A check list of important health needs is presented in Table 2. Attention is drawn to the psychosocial category of health needs (or health-promoting factors). Although somewhat difficult to define and measure, these intangible needs are as necessary for wellbeing as are a healthy diet and clean air.

These health needs will be satisfied in ways that do not result in continual growth in use of resources energy, pollution of the natural environment or loss of biodiversity. There will be more emphasis than at present on such activities as growing food, enjoying and caring for the natural environment, local sport, making music, dancing, the arts, theatre, cycling, and convivial social interaction.

Rampant consumerism and fossil fuel-powered travel will not be features of a biosensitive society.

[For the rationale behind this list, see Evolution and human health]

FOOTNOTES

[1] The term biosensitive is introduced because there is a need for a single word to describe a society with these characteristics. The expression ‘ecologically sustainable’ is widely used these days. Of course, society must be ecologically sustainable – otherwise in the long term it cannot continue to exist. But ecological sustainability is surely the bottom line. We must aim for a society that is not only sustainable, but that also positively promotes health and wellbeing in all sections of the human population, as well as in the living systems of the biosphere.

Biounderstanding and the Bionarrative

There is a story of overarching significance for every one of us and for society as a whole. Yet this story is known and understood by only a minority of the population. If it were understood by the majority, the prospects for humanity would be much brighter. It is the story about life on Earth and the human place in nature. We refer to this story as the Bionarrative [see Footnote 1].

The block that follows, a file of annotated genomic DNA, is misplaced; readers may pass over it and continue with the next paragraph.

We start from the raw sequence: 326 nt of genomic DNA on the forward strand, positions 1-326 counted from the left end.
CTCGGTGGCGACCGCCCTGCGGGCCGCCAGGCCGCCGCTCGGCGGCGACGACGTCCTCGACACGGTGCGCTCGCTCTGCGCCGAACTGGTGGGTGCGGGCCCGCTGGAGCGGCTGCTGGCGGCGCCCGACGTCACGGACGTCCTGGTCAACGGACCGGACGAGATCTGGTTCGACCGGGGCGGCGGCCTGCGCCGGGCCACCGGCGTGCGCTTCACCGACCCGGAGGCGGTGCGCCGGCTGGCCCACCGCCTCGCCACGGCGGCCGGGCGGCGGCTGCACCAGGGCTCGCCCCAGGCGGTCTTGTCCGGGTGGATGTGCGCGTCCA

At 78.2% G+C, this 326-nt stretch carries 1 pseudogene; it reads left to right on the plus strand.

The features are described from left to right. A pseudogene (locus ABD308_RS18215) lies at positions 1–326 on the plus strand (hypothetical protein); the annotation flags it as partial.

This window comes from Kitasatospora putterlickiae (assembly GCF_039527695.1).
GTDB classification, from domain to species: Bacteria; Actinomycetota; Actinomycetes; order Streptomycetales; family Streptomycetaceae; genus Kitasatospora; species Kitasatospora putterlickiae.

Why is this story so important?

First, the Bionarrative conveys a sense of perspective crucial for understanding the human situation on Earth today. It reminds us that we are living beings, products of hundreds of millions of years of biological evolution, and totally dependent on the processes of life, within us and around us, for our wellbeing and survival. It reminds us that our civilisation is entirely dependent for its continued existence on the underlying processes of life. Keeping these processes healthy must be our top priority, because everything else depends on them.





More specifically, the Bionarrative tells us about:

– The beginning of life on Earth around 4000 million years ago, in the form of single cell micro-organisms (bacteria and archaea)

– The coming and going, especially over the past 600 million years, of myriads of life forms, leading to the rich network of interacting and interdependent living organisms that make up our world today.

– The fundamental ecological processes and principles on which we, and all other living organisms, depend (e.g. the flow of energy from sunlight through the living world, and the cycling of nutrients in natural ecosystems).

– The physiological systems and processes on which we and other animals depend (e.g. the circulatory, nervous, digestive, nervous, reproductive systems)

– The innate physical and psychosocial health needs of humankind [see Evolution and Human Health]





And it tells us that

– All plant and animal life and human civilisation depend on photosynthesis in green plants

– Homo sapiens came into existence around 300,000 years ago, which is for less than 0.01 per cent of the time of life on Earth

– Humans possess an attribute unique in the animal kingdom – the ability to invent, memorise and communicate with a symbolic spoken language

– This aptitude for language led to the accumulation of shared worldviews, knowledge, beliefs and attitudes in human groups. That is, it led to human culture

– Human culture has recently emerged as a powerful new force in nature. It has led to activities that have been to the benefit of humans (cultural adaptations) and to activities that have been greatly to their disadvantage (cultural maladaptations) [see Adaptation and Maladaptation]

– The control and use of fire for cooking and other purposes was one of the turning points in cultural evolution. It predates Homo sapiens, and fire was probably in use by Homo erectus a million years ago